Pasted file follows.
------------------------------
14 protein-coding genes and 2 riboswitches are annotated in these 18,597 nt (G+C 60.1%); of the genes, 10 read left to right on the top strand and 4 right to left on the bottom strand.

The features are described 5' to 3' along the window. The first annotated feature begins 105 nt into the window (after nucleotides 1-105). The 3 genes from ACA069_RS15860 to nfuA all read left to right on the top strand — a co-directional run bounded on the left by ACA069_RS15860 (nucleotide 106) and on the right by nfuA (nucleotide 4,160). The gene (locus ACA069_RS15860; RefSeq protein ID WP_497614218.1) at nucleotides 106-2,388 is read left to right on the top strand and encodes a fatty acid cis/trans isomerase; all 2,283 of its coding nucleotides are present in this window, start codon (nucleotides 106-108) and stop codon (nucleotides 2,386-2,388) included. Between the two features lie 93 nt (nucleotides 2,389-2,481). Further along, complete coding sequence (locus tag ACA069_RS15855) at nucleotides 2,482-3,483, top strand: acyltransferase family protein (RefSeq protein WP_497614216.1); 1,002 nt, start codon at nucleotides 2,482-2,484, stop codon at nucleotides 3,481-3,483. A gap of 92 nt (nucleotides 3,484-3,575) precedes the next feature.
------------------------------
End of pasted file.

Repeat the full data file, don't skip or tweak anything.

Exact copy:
14 protein-coding genes and 2 riboswitches are annotated in these 18,597 nt (G+C 60.1%); of the genes, 10 read left to right on the top strand and 4 right to left on the bottom strand.

The features are described 5' to 3' along the window. The first annotated feature begins 105 nt into the window (after nucleotides 1-105). The 3 genes from ACA069_RS15860 to nfuA all read left to right on the top strand — a co-directional run bounded on the left by ACA069_RS15860 (nucleotide 106) and on the right by nfuA (nucleotide 4,160). The gene (locus ACA069_RS15860; RefSeq protein ID WP_497614218.1) at nucleotides 106-2,388 is read left to right on the top strand and encodes a fatty acid cis/trans isomerase; all 2,283 of its coding nucleotides are present in this window, start codon (nucleotides 106-108) and stop codon (nucleotides 2,386-2,388) included. Between the two features lie 93 nt (nucleotides 2,389-2,481). Further along, complete coding sequence (locus tag ACA069_RS15855) at nucleotides 2,482-3,483, top strand: acyltransferase family protein (RefSeq protein WP_497614216.1); 1,002 nt, start codon at nucleotides 2,482-2,484, stop codon at nucleotides 3,481-3,483. A gap of 92 nt (nucleotides 3,484-3,575) precedes the next feature.